Poland - Labor Conditions
Under Polish law, wage levels are determined through negotiations between employees and management with guidelines set by a tripartite commission including representatives of the Government, employees and employers. This commission sets annual limits for permissible increases in nominal wages for employees of State-owned enterprises. These limits were 6.8 percent in 2000, 9.2 percent in 2001, 5.6 percent in 2002, 3.0 percent in 2003, 3.2 percent in 2004, 4.5 percent in 2005, 3.5 percent in 2006, 3.4 percent in 2007 and 6.0 percent in 2008. The limit negotiated for 2009 is 8.0 percent.
The registered unemployment rate was 19.0 percent at the end of 2004. This high unemployment rate was mainly attributable to slower growth, demographic effects, ongoing restructuring of industry and an increase in the number of people registering as unemployed as a result of the increased benefits due to the health system reforms implemented at the beginning of 1999. Since January 2005 the unemployment rate (then 19.4 percent) has slowly fallen and was 17.3 percent in November 2005. In January 2006 the unemployment rate was 18.0 percent, but decreased to 14.8 percent in December 2006, 11.2 percent in December 2007 and at the end of October 2008 it was 8.8 percent. However, since January 2009, the unemployment rate has slowly increased to 11.0 percent as at April 30, 2009.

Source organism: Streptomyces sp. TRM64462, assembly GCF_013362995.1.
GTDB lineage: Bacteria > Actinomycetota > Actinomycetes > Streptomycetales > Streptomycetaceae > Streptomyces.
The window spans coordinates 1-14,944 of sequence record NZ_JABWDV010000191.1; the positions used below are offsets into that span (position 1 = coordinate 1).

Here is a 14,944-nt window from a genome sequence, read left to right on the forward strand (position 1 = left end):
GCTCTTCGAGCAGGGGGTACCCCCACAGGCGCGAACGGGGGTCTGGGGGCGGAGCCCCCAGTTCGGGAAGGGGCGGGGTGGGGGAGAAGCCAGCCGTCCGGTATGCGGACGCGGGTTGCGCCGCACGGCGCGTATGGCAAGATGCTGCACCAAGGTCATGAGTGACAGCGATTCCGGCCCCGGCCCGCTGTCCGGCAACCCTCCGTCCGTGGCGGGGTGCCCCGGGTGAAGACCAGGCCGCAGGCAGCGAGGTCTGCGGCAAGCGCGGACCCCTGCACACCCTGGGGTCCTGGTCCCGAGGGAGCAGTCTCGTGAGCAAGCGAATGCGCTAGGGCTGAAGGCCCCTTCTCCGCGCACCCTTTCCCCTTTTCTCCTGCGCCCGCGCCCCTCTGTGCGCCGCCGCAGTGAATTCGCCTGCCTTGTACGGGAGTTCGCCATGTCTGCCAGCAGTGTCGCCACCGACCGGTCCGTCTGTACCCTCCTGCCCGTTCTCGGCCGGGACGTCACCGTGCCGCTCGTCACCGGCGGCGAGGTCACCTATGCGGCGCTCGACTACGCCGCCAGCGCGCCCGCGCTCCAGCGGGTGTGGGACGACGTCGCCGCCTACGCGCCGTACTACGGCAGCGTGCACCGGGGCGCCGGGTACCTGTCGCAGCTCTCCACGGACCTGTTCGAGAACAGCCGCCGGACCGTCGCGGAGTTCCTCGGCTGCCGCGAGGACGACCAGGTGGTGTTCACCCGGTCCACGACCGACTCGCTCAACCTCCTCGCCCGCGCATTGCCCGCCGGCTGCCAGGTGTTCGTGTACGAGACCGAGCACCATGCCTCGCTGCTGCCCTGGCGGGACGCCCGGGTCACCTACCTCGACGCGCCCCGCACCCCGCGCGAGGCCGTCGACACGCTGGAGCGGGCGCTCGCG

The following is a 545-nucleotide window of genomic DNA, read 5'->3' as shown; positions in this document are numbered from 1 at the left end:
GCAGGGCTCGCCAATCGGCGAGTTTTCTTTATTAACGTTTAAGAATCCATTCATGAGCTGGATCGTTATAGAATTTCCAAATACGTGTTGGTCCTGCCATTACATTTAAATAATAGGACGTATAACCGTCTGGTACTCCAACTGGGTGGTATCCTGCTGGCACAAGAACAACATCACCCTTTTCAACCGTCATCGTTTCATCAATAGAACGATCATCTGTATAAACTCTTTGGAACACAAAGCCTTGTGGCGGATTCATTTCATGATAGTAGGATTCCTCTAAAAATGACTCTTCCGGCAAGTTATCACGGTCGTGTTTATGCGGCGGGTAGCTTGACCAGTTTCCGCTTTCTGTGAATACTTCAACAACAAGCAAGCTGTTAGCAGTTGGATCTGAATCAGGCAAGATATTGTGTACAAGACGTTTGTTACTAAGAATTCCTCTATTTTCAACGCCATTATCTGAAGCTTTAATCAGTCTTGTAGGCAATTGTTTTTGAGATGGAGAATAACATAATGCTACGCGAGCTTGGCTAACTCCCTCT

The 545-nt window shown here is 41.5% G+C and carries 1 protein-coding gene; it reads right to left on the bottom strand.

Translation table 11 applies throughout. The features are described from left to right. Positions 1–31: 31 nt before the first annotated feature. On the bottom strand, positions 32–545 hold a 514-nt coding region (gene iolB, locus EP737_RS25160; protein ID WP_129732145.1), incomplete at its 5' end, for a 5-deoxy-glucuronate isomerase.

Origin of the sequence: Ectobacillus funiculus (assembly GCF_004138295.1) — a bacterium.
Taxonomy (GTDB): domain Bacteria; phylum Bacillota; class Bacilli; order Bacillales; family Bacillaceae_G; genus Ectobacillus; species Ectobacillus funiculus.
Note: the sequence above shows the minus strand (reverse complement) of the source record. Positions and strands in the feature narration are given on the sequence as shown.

The unemployment rate is defined as the proportion of unemployed persons in Poland's civilian economically active population. Persons between the ages of 15 and 74 are regarded as economically active and a person is treated as unemployed if he or she is not working and is available for work and is actively seeking work or has been offered a job and is waiting to take it up.
The relaxation of immigration controls resulting from Poland's entry into the EU has offered Polish workers the opportunity to seek employment across the EU. As a result of this opportunity a significant number of Polish workers have left the Polish workforce. It is estimated that as many as 2.3 million workers have left since 2004. Despite this outflow of Polish workers, there is no definitive evidence of any negative repercussions on Poland's economy as a result of such outflow.